At the EWB Regina chapter we have always prided ourselves on actively contributing to our community. However, while we have strong participation and a motivated group, that doesn’t mean that we don’t have failures as well. As a university chapter, a large portion of our work revolves around fundraising for events, programs, and initiatives. One of our main fundraising events is called Pint for Poverty and involves us getting as many local bars as possible to donate one dollar for each pint of beer sold on a given night. In exchange, we promote the bar and the event on social media and throughout campus. Last year, the event yielded much poorer results than we had hoped for – while we got many bars involved, we failed to raise a large amount of money.
By Varnit Grewal, Director of Internal Affairs, University of Waterloo Chapter
A consistent failure that the University of Waterloo EWB chapter encounters is poor retention. It is a common trend to have many members join at the beginning of the term, and have a significant drop in attendance two to three meetings in, sometimes going from 50 members to five. Due to the strong coop program at the university, there are two separate EWB clubs that run off stream from each other at UW; when one set of students is at school, the other set is on co-op, and they swap every term. It is well understood that the coop program is a large part of why the club has such poor retention, as it is difficult to get students motivated about projects that only last four months at a time, and get the members to return after a four-month hiatus. Getting past the challenge that the coop program presents has been this chapter’s biggest and longest-running failure.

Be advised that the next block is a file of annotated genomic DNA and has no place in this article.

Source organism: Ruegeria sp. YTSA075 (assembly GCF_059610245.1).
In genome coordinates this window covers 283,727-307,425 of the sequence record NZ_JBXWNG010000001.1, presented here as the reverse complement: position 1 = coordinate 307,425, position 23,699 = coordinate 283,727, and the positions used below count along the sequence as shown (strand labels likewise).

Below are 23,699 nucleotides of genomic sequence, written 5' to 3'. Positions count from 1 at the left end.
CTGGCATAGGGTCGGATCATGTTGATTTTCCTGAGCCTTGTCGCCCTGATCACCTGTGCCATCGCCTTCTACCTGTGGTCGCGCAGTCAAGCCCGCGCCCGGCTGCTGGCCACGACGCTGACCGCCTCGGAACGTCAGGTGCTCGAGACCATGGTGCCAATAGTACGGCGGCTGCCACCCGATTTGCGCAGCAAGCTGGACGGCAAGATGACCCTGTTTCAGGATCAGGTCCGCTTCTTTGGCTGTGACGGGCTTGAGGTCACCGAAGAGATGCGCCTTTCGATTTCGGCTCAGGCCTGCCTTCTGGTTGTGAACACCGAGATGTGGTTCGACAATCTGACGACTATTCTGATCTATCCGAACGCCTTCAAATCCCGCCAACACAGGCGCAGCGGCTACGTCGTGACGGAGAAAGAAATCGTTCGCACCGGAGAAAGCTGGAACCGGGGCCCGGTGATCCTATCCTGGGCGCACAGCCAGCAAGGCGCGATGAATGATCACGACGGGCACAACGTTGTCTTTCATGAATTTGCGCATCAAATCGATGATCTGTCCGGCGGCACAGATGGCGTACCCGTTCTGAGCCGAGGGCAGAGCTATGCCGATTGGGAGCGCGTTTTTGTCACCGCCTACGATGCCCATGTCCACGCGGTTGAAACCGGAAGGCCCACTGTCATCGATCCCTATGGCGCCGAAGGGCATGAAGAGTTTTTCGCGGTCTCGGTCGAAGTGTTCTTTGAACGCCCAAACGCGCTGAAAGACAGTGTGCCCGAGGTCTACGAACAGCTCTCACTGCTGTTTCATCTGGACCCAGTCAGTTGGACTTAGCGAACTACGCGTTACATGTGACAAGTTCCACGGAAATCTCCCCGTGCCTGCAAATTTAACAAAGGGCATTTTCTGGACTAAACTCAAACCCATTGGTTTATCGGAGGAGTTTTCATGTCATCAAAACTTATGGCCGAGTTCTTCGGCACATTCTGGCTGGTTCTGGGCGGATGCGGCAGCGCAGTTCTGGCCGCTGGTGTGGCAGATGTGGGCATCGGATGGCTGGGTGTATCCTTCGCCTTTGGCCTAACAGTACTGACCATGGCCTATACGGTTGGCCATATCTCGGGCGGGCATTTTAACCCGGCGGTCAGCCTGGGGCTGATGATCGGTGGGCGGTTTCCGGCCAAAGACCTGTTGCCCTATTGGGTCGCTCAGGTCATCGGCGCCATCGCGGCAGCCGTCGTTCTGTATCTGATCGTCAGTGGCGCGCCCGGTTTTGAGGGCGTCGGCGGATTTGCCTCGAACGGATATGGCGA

By Joyce Lee, Western University, Director of Community Outreach
In an effort to extend our chapter’s network in London, we designated one chapter member to run in the London Youth Advisory Council’s (LYAC) election. This person would be the Youth Councillor for Western’s ward. We were excited for this new opportunity to meet young leaders in our community; however, we failed in being too single-minded in our motivation to win.